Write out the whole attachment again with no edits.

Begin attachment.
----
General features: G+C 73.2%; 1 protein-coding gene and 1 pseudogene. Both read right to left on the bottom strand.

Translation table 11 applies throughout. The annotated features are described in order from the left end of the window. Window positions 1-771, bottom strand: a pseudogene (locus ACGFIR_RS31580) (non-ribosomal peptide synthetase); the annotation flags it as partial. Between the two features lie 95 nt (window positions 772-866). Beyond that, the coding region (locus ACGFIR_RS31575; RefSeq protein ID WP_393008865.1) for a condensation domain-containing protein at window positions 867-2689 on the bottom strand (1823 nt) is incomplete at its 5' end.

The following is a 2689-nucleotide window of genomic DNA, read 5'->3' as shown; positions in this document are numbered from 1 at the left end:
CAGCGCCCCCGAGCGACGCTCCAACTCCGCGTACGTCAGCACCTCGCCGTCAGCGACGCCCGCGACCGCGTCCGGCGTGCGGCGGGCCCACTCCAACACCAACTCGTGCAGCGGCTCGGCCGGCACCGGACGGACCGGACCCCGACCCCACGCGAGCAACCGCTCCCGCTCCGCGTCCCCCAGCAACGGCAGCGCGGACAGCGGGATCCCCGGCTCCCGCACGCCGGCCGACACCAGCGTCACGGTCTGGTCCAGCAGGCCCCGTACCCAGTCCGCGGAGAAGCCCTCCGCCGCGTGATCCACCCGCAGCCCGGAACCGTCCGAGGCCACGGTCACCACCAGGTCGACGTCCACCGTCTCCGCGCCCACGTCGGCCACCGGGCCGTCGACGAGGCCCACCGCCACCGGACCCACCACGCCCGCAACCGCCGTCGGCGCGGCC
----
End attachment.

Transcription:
General features: G+C 73.2%; 1 protein-coding gene and 1 pseudogene. Both read right to left on the bottom strand.

Translation table 11 applies throughout. The annotated features are described in order from the left end of the window. Window positions 1-771, bottom strand: a pseudogene (locus ACGFIR_RS31580) (non-ribosomal peptide synthetase); the annotation flags it as partial. Between the two features lie 95 nt (window positions 772-866). Beyond that, the coding region (locus ACGFIR_RS31575; RefSeq protein ID WP_393008865.1) for a condensation domain-containing protein at window positions 867-2689 on the bottom strand (1823 nt) is incomplete at its 5' end.

The following is a 2689-nucleotide window of genomic DNA, read 5'->3' as shown; positions in this document are numbered from 1 at the left end:
CAGCGCCCCCGAGCGACGCTCCAACTCCGCGTACGTCAGCACCTCGCCGTCAGCGACGCCCGCGACCGCGTCCGGCGTGCGGCGGGCCCACTCCAACACCAACTCGTGCAGCGGCTCGGCCGGCACCGGACGGACCGGACCCCGACCCCACGCGAGCAACCGCTCCCGCTCCGCGTCCCCCAGCAACGGCAGCGCGGACAGCGGGATCCCCGGCTCCCGCACGCCGGCCGACACCAGCGTCACGGTCTGGTCCAGCAGGCCCCGTACCCAGTCCGCGGAGAAGCCCTCCGCCGCGTGATCCACCCGCAGCCCGGAACCGTCCGAGGCCACGGTCACCACCAGGTCGACGTCCACCGTCTCCGCGCCCACGTCGGCCACCGGGCCGTCGACGAGGCCCACCGCCACCGGACCCACCACGCCCGCAACCGCCGTCGGCGCGGCC